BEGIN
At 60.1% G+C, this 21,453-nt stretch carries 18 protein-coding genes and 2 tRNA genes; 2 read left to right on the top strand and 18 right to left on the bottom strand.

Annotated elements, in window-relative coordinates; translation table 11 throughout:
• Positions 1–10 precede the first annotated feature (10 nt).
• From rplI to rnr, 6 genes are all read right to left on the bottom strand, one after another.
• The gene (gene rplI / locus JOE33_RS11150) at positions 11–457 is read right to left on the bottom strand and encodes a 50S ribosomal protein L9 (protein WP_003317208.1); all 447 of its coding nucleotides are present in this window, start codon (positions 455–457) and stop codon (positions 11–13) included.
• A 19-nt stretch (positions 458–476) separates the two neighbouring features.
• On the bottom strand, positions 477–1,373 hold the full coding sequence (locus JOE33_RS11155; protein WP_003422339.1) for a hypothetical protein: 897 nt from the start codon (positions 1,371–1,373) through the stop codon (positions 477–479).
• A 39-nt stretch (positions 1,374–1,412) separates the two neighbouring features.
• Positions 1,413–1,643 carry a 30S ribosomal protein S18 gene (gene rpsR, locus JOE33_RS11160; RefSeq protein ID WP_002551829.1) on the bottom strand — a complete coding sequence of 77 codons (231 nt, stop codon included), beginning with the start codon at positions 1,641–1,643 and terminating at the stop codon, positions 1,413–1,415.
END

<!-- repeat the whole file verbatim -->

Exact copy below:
At 60.1% G+C, this 21,453-nt stretch carries 18 protein-coding genes and 2 tRNA genes; 2 read left to right on the top strand and 18 right to left on the bottom strand.

Annotated elements, in window-relative coordinates; translation table 11 throughout:
• Positions 1–10 precede the first annotated feature (10 nt).
• From rplI to rnr, 6 genes are all read right to left on the bottom strand, one after another.
• The gene (gene rplI / locus JOE33_RS11150) at positions 11–457 is read right to left on the bottom strand and encodes a 50S ribosomal protein L9 (protein WP_003317208.1); all 447 of its coding nucleotides are present in this window, start codon (positions 455–457) and stop codon (positions 11–13) included.
• A 19-nt stretch (positions 458–476) separates the two neighbouring features.
• On the bottom strand, positions 477–1,373 hold the full coding sequence (locus JOE33_RS11155; protein WP_003422339.1) for a hypothetical protein: 897 nt from the start codon (positions 1,371–1,373) through the stop codon (positions 477–479).
• A 39-nt stretch (positions 1,374–1,412) separates the two neighbouring features.
• Positions 1,413–1,643 carry a 30S ribosomal protein S18 gene (gene rpsR, locus JOE33_RS11160; RefSeq protein ID WP_002551829.1) on the bottom strand — a complete coding sequence of 77 codons (231 nt, stop codon included), beginning with the start codon at positions 1,641–1,643 and terminating at the stop codon, positions 1,413–1,415.